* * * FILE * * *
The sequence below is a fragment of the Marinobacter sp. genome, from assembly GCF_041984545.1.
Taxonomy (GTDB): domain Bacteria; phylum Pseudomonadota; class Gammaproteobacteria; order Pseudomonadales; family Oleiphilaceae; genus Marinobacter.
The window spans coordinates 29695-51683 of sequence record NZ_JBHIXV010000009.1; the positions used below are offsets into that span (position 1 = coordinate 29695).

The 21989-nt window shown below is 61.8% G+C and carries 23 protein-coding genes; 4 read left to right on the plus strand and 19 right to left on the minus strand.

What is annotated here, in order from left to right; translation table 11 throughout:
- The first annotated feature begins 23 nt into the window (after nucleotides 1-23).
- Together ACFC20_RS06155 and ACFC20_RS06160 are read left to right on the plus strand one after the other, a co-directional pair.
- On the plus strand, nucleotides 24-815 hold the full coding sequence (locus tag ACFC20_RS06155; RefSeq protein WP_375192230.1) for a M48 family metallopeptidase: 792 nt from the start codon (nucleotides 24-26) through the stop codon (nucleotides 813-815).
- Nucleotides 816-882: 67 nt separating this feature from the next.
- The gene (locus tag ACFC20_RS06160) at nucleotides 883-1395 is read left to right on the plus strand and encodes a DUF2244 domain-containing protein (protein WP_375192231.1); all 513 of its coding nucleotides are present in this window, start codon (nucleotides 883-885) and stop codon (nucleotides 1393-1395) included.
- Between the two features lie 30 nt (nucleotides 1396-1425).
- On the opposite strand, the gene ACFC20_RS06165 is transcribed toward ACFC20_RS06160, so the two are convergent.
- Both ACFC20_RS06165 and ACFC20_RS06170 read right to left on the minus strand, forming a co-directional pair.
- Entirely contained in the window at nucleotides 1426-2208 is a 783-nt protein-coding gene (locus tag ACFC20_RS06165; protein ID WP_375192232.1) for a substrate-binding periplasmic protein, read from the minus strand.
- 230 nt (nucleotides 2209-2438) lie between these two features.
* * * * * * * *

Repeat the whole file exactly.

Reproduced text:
The sequence below is a fragment of the Marinobacter sp. genome, from assembly GCF_041984545.1.
Taxonomy (GTDB): domain Bacteria; phylum Pseudomonadota; class Gammaproteobacteria; order Pseudomonadales; family Oleiphilaceae; genus Marinobacter.
The window spans coordinates 29695-51683 of sequence record NZ_JBHIXV010000009.1; the positions used below are offsets into that span (position 1 = coordinate 29695).

The 21989-nt window shown below is 61.8% G+C and carries 23 protein-coding genes; 4 read left to right on the plus strand and 19 right to left on the minus strand.

What is annotated here, in order from left to right; translation table 11 throughout:
- The first annotated feature begins 23 nt into the window (after nucleotides 1-23).
- Together ACFC20_RS06155 and ACFC20_RS06160 are read left to right on the plus strand one after the other, a co-directional pair.
- On the plus strand, nucleotides 24-815 hold the full coding sequence (locus tag ACFC20_RS06155; RefSeq protein WP_375192230.1) for a M48 family metallopeptidase: 792 nt from the start codon (nucleotides 24-26) through the stop codon (nucleotides 813-815).
- Nucleotides 816-882: 67 nt separating this feature from the next.
- The gene (locus tag ACFC20_RS06160) at nucleotides 883-1395 is read left to right on the plus strand and encodes a DUF2244 domain-containing protein (protein WP_375192231.1); all 513 of its coding nucleotides are present in this window, start codon (nucleotides 883-885) and stop codon (nucleotides 1393-1395) included.
- Between the two features lie 30 nt (nucleotides 1396-1425).
- On the opposite strand, the gene ACFC20_RS06165 is transcribed toward ACFC20_RS06160, so the two are convergent.
- Both ACFC20_RS06165 and ACFC20_RS06170 read right to left on the minus strand, forming a co-directional pair.
- Entirely contained in the window at nucleotides 1426-2208 is a 783-nt protein-coding gene (locus tag ACFC20_RS06165; protein ID WP_375192232.1) for a substrate-binding periplasmic protein, read from the minus strand.
- 230 nt (nucleotides 2209-2438) lie between these two features.